Separate firms to manage loans 'a con'
LEVIES COULD be imposed on individual financial institutions with the Government’s introduction of individual companies to deal with the loan books of each bank, according to Fine Gael finance spokesman Richard Bruton.
He was speaking about the introduction by Minister for Finance Brian Lenihan of “Special Purpose Vehicles” (SPVs), or firms to work on each bank’s loans.
The Opposition described it as a “fundamental shift” in the legislation to create the National Asset Management Agency (Nama), and as a “con job”.
But Minister for Finance Brian Lenihan said the SPV “is an essential device for ensuring that our national debt is off balance sheet in Eurostat terms”.
The Minister pointed to a model used by the French system. “It’s the ownership structure of the French model which kept the French model off balance sheet for European purposes. And the European statistics office has issued a similar indication in relation to this model in this context.”
He said a master SPV may “create a number of subsidiaries each of which will be responsible for the loan book of an individual financial institution”, but any subsidiary “will be 100 per cent owned by the master SPV”.
During the committee-stage of the Bill to create Nama, Mr Bruton said there were “profound questions” to be asked about this move.
He had understood “the Minister’s whole approach to Nama was that once these assets were acquired they would pursue them in the best overall interest that there wouldn’t be consideration of one institution’s assets over another. But now we find quite surprisingly that you’re talking about individual SPVs for the loan books of individual banks. If this is the direction we’re going then it would seem that you could have bank levies that would be related to the individual losses that occurred because you’re going to have separate companies.”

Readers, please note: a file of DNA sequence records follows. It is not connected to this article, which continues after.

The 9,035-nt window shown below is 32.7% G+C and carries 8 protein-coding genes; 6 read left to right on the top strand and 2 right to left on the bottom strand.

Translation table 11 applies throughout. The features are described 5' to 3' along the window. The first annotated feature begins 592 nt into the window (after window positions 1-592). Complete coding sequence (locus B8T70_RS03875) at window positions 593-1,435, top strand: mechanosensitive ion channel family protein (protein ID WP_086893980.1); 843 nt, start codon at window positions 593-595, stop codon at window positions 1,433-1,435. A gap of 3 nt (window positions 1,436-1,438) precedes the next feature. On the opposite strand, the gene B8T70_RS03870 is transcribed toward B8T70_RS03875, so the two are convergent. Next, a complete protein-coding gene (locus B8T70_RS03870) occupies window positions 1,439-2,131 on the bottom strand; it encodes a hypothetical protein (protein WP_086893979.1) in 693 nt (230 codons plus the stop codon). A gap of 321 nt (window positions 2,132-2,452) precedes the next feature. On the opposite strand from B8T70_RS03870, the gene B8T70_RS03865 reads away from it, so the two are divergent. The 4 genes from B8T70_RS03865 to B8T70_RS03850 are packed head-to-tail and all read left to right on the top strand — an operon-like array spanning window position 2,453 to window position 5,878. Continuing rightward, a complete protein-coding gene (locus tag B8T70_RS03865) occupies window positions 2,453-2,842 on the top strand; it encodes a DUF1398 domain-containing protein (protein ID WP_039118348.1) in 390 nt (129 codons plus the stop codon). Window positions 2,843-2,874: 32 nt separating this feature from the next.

Mr Lenihan had opposed such levies.
He added: “I would buy into some of what you’re saying about SPVs if I thought you would agree to some of the later amendments in regard to the role of the Comptroller Auditor General or some equivalent authoritative body being able to investigate the establishment of Nama and report back to a strong Oireachtas committee.”
Labour spokeswoman Joan Burton said it was extraordinary the Nama Bill could have got as far as committee stage without the SPV architecture being set out in detail. The Dáil was not told about the scheme, she said, even though Government officials were seeking an opinion on it in July from Eurostat. This issue was fundamental to the day-to-day running of a Nama, and it was extraordinary that it could be introduced at such a late stage.
Seán Barrett (FG) said, “I think there’s a con job going on here. This is a smoke screen. This is to prevent the Green Party from suddenly realising that they are being conned.” Fine Gael deputy finance spokesman Kieran O’Donnell accused the Minister of being “vague and elusive. You are now going to create a daddy SPV and a load of baby SPVs. But who’s going to be driving?” Andrew Doyle (FG) said “surely to God this is so fundamental to the way Nama is operated, it’s worthy of a clear definition on its own”.